Now codenamed BP23, the new model will sit alongside the Senna in the McLaren range, but unlike that vehicle it'll be powered by a petrol-electric hybrid drivetrain. The company also says it'll be the "most luxurious" McLaren ever, emphasizing its bias towards over-the-road driving as opposed to racetrack work. Like the F1, it'll have a central driving position, with the driver's seat pushed forward ahead of two, flanking passenger seats. It will get a public reveal at the end of 2018, but all 106 examples have already been sold, at a price of 1.6 million pounds.
Technical details for the vehicle will be revealed later this year, but the GTR is based on the carbon fiber structure of the standard (if such a word can be used) Senna model, and will hold a similar dry weight of around 1,198 kg (2,641 lb).
BP23 is, unsurprisingly, not the car's final name - like the Senna, Senna GTR, P1, and P1 GTR before it, BP23 will come with a suitable name to reflect its capabilities.
McLaren is to launch a three-seat hypercar that'll be the spiritual successor to the McLaren F1 - one of the world's fastest and most iconic performance cars. While it will likely be able to hustle itself around a track, that's best left to the track-focused Senna model. The BP23's production name has yet to be announced, but we know it won't follow the alphanumerical strategy used for lesser McLarens so far. As such, each BP23 customer will have their vehicle given the full bespoke treatment by McLaren Special Operations.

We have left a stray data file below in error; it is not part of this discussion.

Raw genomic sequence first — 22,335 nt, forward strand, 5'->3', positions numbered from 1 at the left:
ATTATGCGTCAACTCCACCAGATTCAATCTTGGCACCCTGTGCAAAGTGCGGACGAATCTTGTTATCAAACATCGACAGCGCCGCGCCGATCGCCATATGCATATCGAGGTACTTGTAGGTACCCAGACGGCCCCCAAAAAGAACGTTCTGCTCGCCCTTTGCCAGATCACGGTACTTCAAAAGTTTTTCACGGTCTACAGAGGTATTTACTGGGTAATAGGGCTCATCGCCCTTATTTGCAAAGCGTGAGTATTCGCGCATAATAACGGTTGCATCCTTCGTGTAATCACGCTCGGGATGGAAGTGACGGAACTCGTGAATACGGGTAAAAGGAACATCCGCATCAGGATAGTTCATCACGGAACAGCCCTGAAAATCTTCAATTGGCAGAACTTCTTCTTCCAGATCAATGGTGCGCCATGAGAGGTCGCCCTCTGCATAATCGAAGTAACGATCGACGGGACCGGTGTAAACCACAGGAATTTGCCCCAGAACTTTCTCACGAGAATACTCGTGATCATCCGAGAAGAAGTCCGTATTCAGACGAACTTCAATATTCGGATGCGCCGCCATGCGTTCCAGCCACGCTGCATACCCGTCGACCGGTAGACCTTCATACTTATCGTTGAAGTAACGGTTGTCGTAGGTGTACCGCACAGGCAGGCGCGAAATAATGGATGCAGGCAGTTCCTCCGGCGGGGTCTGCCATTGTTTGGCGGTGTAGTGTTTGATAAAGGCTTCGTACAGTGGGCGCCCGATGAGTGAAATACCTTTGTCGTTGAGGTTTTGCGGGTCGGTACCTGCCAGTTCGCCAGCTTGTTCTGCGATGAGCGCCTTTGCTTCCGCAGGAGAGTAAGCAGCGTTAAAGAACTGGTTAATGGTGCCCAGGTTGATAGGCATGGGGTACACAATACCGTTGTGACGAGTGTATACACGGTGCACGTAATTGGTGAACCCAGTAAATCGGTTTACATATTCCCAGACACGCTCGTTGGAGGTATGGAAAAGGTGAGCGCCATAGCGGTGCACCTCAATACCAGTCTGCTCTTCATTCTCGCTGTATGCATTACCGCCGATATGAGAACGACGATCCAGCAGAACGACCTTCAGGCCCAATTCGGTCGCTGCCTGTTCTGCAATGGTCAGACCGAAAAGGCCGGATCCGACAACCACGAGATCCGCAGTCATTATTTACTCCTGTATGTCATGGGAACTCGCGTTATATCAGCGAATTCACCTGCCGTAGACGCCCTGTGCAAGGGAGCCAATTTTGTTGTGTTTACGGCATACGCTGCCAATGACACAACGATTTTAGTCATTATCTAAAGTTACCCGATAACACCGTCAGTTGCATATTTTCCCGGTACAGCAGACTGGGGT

Fair warning: This story is truly only applicable to 106 of you, those fortunate souls who have already snatched up McLaren's as-yet-unrevealed $2.2-million BP23 "Hyper-GT". McLaren seeks to build an Ultimate Series vehicle for each type of driving its customers are likely to enjoy. Production will begin in late 2019 and the BP23 name will likely change before production.
Why 106? McLaren will build just 106 examples of the BP23 supercar, and each has already been sold for £1.6 million, or roughly $2.2 million United States dollars.